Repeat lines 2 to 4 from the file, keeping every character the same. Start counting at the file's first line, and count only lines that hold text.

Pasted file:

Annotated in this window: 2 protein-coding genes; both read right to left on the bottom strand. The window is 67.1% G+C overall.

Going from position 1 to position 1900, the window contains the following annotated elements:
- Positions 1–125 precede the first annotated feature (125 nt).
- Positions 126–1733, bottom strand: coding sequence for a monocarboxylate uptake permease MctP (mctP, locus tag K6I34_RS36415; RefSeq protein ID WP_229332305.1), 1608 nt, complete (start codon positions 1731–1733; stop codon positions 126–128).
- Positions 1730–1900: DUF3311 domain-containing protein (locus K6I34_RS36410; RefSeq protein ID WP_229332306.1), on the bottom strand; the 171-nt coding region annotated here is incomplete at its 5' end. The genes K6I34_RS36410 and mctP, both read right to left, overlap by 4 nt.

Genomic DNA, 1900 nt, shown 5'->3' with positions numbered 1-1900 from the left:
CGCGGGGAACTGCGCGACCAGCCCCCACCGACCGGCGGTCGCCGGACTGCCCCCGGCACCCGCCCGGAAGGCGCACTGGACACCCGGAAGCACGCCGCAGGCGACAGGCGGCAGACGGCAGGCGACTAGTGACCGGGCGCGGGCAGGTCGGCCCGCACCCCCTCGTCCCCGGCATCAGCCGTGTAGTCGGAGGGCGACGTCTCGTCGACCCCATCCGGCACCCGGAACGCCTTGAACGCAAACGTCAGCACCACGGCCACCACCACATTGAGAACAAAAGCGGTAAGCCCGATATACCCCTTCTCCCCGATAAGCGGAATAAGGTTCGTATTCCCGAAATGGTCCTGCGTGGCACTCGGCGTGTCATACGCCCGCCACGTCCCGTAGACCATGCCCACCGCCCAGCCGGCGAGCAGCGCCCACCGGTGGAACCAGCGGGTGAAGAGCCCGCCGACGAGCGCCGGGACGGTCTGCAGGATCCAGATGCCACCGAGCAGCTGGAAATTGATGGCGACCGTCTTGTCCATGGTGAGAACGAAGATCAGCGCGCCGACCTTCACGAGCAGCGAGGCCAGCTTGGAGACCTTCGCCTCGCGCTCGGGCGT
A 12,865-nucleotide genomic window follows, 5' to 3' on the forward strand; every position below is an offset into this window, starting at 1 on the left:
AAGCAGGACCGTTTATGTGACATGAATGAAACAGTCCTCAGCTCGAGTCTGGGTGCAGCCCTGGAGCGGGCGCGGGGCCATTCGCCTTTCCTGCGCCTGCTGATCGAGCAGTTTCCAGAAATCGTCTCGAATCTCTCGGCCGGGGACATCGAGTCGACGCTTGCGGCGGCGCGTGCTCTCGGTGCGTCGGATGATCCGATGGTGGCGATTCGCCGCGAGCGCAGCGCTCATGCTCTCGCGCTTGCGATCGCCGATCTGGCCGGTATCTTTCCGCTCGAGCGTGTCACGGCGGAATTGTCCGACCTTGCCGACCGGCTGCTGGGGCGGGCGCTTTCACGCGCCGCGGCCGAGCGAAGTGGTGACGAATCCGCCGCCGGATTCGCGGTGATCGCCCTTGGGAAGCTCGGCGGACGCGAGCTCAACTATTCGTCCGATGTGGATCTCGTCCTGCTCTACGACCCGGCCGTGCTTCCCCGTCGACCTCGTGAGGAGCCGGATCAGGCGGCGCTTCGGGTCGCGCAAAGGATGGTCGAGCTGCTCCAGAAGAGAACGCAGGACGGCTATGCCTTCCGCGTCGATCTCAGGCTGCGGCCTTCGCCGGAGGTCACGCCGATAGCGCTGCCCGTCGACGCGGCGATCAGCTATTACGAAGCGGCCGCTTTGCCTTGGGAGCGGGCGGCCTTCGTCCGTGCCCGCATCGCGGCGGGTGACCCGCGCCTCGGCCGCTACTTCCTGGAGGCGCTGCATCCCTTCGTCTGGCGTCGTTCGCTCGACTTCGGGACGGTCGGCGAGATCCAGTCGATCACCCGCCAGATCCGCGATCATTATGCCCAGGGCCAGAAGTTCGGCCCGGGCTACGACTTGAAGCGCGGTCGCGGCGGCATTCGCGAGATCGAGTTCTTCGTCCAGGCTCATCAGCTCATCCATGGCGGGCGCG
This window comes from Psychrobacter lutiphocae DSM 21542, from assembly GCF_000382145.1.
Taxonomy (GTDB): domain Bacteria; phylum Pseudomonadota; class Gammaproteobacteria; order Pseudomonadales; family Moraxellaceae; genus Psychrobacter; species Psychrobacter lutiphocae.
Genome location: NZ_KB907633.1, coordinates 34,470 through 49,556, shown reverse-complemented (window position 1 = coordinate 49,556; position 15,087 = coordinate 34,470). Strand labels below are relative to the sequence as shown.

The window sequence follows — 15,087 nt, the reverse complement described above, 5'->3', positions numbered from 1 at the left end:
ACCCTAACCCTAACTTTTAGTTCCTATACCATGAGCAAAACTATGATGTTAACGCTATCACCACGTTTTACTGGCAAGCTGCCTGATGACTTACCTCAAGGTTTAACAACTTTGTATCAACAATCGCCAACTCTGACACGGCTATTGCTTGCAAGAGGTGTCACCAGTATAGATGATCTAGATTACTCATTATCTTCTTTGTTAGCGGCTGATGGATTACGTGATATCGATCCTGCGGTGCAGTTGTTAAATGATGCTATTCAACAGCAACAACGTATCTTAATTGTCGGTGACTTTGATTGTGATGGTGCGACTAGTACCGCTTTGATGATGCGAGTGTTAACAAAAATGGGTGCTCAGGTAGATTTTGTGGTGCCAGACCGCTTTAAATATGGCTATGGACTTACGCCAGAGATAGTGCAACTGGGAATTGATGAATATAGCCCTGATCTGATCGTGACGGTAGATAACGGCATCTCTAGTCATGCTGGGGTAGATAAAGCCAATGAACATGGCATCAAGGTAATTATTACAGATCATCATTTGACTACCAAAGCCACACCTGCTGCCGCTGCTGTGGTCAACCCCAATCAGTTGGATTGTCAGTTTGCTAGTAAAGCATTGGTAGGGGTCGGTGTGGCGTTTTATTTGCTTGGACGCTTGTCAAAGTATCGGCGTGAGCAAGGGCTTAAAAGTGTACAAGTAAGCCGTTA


Going from position 1 to position 1900, the window contains the following annotated elements:
- Positions 1–125 precede the first annotated feature (125 nt).
- Positions 126–1733, bottom strand: coding sequence for a monocarboxylate uptake permease MctP (mctP, locus tag K6I34_RS36415; RefSeq protein ID WP_229332305.1), 1608 nt, complete (start codon positions 1731–1733; stop codon positions 126–128).